Crystal structures of a novel ferric reductase from the hyperthermophilic archaeon Archaeoglobus fulgidus and its complex with NADP(+)

Hj. Chiu et al., Crystal structures of a novel ferric reductase from the hyperthermophilic archaeon Archaeoglobus fulgidus and its complex with NADP(+), STRUCTURE, 9(4), 2001, pp. 311-319
Citations number
Categorie Soggetti
Biochemistry & Biophysics
Journal title
ISSN journal
0969-2126 → ACNP
Year of publication
311 - 319
SICI code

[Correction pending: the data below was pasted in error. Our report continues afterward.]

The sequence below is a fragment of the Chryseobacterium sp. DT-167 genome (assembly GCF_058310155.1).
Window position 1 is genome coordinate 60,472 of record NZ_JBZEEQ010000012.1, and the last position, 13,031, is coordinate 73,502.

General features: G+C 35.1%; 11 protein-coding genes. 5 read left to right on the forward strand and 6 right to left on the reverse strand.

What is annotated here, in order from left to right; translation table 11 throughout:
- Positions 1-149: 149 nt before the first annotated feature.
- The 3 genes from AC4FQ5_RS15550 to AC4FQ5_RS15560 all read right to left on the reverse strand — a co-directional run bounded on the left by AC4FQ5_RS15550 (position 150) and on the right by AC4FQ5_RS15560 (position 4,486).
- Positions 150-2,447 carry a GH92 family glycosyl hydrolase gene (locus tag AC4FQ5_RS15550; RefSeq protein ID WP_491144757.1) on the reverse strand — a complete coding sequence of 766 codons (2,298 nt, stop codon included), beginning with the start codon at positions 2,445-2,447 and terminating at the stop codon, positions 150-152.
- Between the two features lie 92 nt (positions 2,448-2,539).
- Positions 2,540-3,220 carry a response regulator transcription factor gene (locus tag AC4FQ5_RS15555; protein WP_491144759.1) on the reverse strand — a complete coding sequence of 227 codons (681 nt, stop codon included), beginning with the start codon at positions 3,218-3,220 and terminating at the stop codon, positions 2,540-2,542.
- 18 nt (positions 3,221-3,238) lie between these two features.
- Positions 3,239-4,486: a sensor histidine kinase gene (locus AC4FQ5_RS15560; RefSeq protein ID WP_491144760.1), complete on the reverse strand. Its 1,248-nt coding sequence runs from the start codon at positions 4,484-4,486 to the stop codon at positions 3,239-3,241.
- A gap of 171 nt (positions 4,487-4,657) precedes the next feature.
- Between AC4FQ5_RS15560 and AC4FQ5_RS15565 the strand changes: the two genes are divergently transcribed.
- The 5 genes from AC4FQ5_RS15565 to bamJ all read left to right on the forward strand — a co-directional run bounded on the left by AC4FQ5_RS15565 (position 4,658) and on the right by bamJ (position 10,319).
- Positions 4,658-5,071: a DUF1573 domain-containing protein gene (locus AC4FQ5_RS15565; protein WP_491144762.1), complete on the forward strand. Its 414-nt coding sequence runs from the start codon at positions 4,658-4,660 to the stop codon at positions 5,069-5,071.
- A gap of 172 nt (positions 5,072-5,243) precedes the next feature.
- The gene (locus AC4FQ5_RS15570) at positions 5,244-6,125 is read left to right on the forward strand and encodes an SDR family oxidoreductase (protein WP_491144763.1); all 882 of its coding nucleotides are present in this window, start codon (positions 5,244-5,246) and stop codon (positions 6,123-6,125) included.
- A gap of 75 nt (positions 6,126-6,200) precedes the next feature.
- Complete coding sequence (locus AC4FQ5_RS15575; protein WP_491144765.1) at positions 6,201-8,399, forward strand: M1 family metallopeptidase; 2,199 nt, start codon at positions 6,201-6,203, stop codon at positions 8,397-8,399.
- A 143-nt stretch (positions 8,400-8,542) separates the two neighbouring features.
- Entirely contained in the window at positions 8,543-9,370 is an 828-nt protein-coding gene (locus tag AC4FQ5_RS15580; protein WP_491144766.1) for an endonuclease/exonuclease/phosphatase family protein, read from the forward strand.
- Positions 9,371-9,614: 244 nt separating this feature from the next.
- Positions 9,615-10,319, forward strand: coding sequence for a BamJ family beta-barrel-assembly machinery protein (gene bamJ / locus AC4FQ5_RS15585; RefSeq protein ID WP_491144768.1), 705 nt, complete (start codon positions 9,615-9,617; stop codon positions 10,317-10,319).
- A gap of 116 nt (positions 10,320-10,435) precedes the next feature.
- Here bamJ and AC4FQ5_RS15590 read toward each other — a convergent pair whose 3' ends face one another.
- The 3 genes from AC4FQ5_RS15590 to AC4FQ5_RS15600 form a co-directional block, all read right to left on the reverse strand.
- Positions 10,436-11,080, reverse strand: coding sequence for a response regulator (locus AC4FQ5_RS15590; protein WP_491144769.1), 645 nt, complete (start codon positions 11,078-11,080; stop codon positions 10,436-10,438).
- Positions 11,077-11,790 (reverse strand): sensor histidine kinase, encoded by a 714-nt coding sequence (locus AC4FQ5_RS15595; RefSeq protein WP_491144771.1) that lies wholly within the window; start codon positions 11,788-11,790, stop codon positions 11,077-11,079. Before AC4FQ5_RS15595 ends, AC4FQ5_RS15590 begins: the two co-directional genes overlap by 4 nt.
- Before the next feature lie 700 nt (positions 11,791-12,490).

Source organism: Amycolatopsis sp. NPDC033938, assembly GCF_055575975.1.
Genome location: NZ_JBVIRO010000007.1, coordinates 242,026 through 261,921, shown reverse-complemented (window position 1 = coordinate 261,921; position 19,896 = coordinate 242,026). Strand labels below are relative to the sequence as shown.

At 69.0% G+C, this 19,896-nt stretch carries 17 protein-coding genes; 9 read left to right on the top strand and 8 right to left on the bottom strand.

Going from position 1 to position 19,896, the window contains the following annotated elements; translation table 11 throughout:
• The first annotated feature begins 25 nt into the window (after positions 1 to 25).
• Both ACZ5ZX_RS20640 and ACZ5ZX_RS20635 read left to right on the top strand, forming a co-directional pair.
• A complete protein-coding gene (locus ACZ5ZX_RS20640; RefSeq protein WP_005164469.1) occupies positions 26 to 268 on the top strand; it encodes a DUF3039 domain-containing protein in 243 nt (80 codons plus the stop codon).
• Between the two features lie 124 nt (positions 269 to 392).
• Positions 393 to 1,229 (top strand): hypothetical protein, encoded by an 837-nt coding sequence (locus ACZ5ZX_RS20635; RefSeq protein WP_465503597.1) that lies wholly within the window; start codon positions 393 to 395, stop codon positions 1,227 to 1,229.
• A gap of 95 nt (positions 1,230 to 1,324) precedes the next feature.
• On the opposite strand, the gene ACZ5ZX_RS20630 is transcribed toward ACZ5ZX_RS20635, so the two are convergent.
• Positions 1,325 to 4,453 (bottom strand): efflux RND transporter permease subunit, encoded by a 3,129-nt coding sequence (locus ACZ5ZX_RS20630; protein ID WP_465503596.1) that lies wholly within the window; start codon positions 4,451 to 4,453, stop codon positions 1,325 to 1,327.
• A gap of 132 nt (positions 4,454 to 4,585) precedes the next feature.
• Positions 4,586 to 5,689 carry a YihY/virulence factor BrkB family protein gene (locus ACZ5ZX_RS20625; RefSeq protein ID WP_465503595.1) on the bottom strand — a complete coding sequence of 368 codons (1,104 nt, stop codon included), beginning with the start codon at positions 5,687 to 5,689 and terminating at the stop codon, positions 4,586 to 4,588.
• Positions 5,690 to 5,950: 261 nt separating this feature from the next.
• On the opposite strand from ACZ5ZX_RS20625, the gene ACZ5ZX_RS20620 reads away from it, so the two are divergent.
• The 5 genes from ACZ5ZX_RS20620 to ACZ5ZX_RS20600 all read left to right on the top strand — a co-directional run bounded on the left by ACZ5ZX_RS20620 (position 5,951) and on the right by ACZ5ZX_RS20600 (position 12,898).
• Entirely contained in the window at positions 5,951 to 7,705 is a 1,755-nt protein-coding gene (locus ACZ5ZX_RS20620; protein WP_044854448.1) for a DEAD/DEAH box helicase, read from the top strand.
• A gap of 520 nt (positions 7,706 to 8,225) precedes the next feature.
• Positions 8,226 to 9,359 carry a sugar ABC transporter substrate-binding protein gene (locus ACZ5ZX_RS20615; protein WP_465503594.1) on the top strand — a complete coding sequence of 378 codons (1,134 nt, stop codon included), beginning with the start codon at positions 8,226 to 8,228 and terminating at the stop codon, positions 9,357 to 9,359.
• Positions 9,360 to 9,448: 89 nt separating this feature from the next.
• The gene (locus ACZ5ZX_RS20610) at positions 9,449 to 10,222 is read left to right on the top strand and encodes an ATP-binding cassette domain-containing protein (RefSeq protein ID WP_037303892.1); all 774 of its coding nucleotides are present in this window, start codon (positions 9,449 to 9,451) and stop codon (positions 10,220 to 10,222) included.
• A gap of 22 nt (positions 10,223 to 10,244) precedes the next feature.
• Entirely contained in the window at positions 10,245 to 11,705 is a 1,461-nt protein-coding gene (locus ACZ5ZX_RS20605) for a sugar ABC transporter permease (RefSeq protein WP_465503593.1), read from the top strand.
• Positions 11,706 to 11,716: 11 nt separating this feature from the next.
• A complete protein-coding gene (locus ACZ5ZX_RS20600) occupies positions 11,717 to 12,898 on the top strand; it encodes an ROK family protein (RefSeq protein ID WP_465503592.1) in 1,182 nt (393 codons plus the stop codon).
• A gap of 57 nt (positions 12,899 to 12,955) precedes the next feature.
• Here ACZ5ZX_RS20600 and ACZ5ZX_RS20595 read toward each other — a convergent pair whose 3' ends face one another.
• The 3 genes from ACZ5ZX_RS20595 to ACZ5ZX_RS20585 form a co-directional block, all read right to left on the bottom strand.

Background: Studies performed within the last decade have indicated that mi crobial reduction of Fe(III) to Fe(II) is a biologically significant proces s. The ferric reductase (FeR) from Archaeoglobus fulgidus is the first repo rted archaeal ferric reductase and it catalyzes the flavin-mediated reducti on of ferric iron complexes using NAD(P)H as the electron donor. Based on i ts catalytic activity, the A. fulgidus FeR resembles the bacterial and euka ryotic assimilatory type of ferric reductases. However, the high cellular a bundance of the A. fulgidus FeR (similar to0.75% of the total soluble prote in) suggests a catabolic role for this enzyme as the terminal electron acce ptor in a ferric iron-based respiratory pathway [1]. Results: The crystal structure of recombinant A. fulgidus FeR containing a bound FMN has been solved at 1.5 Angstrom resolution by multiple isomorphou s replacement/anomalous diffraction (MIRAS) phasing methods, and the NADP()- bound complex of FeR was subsequently determined at 1.65 Angstrom resolu tion. FeR consists of a dimer of two identical subunits, although only one subunit has been observed to bind the redox cofactors. Each subunit is orga nized around a six-stranded antiparallel beta barrel that is homologous to the FMN binding protein from Desulfovibrio vulgaris. This fold has been sho wn to be related to a circularly permuted Version of the flavin binding dom ain of the ferredoxin reductase superfamily. The A. fulgidus ferric reducta se is further distinguished from the ferredoxin reductase superfamily by th e absence of a Rossmann fold domain that is used to bind the NAD(P)H. Inste ad, FeR uses its single domain to provide both the flavin and the NAD(P)H b inding sites. Potential binding sites for ferric iron complexes are identif ied near the cofactor binding sites. Conclusions: The work described here details the structures of the enzyme-F MN, enzyme-FMN-NADP(+), and possibly the enzyme-FMN-iron intermediates that are present during the reaction mechanism. This structural information hel ps identify roles for specific residues during the reduction of ferric iron complexes by the A. fulgidus FeR.